When the initially extraordinary fades into the unremarkable background of everyday life, we say it’s been normalized. Put another way, we quickly habituate to new conditions, and rationalize our ready acceptance of what was previously unacceptable.
Technology offers many examples of extraordinary advances quickly becoming normalized as we habituate to new devices and behaviors, but my focus today is on policies and cultural norms that were radical departures from accepted norms at their introduction but which are now accepted as “normal.”
This normalization of extreme policies conceals the often equally extreme unintended consequences of the new policies and norms.
Let’s start with two examples which have unleashed unintended consequences that have completely distorted markets: allowing pharmaceutical companies to advertise directly to “consumers” and allowing corporations to buy back their own shares. Each of these activities had been banned for self-evident reasons, yet were allowed in the neoliberal rush to deregulate industries without regard for the long-term consequences.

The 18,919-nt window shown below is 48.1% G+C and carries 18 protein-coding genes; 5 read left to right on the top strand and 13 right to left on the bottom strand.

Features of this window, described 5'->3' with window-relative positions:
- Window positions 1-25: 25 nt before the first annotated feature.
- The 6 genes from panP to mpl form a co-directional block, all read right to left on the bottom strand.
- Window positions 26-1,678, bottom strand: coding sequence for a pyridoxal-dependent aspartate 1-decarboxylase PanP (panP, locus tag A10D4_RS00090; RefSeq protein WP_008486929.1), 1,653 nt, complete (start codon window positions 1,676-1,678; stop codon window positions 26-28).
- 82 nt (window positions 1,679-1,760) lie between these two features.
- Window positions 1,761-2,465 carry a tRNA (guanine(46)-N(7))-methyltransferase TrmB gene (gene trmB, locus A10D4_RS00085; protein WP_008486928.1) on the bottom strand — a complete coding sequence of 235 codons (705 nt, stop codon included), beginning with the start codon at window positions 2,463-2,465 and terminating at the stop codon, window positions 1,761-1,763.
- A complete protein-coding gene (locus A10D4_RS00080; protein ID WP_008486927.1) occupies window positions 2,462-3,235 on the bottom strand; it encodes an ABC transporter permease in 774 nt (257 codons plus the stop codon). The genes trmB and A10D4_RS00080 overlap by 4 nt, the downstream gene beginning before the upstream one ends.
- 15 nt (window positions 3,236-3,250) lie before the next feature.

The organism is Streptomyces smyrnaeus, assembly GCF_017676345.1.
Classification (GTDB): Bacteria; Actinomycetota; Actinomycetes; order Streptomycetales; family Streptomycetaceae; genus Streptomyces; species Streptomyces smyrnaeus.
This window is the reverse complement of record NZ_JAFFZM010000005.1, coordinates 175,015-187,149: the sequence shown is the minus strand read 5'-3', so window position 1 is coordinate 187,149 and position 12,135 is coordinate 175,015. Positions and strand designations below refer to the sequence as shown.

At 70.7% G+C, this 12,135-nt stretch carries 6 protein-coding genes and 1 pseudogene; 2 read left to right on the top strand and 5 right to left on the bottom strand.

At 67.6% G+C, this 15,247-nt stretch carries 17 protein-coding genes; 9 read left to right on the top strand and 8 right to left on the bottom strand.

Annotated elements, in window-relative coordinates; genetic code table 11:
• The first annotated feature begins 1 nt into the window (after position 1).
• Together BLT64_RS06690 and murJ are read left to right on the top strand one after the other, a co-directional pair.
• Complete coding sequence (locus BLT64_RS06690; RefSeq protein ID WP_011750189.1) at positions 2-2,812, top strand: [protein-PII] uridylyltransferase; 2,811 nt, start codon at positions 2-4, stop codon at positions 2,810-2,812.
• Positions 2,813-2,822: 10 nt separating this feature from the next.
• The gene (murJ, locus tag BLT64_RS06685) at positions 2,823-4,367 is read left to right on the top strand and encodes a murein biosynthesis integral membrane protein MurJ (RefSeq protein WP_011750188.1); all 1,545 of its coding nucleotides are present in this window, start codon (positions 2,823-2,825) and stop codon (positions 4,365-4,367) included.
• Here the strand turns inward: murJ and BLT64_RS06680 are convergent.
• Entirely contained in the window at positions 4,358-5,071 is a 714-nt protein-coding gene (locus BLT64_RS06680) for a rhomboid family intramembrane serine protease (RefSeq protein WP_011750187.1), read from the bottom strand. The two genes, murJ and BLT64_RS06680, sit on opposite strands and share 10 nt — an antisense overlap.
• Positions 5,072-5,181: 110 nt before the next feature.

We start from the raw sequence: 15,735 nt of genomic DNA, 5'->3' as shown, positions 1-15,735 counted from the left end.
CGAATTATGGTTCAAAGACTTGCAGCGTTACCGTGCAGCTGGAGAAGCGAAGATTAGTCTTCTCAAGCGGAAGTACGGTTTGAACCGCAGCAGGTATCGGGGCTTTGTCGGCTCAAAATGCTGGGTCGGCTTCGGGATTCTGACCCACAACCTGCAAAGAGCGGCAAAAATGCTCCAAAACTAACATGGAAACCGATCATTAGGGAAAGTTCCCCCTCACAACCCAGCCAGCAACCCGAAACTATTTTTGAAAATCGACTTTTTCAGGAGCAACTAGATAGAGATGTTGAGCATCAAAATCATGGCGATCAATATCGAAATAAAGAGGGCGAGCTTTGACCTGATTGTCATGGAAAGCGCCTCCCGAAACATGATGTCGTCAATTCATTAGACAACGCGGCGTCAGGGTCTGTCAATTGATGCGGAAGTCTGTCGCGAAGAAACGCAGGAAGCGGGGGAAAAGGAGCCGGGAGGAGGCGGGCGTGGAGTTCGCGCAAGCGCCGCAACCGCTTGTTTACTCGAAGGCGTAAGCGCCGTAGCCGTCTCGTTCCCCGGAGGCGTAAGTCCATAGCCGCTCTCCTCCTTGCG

Now Big Pharma dominates advertising in late-night TV and various print publications, directing “consumers” to “ask their doctor about”…. The ads all feature a comical parody of disclosure, with a fast-talking voice talent listing all the horrific side-effects as quickly as possible in the hopes “consumers” won’t hear the real-world consequences of the oh-so-pricey med being promoted.
I’ve long mocked this Big Pharma profiteering via my parody ads for imaginary meds such as Delusionol: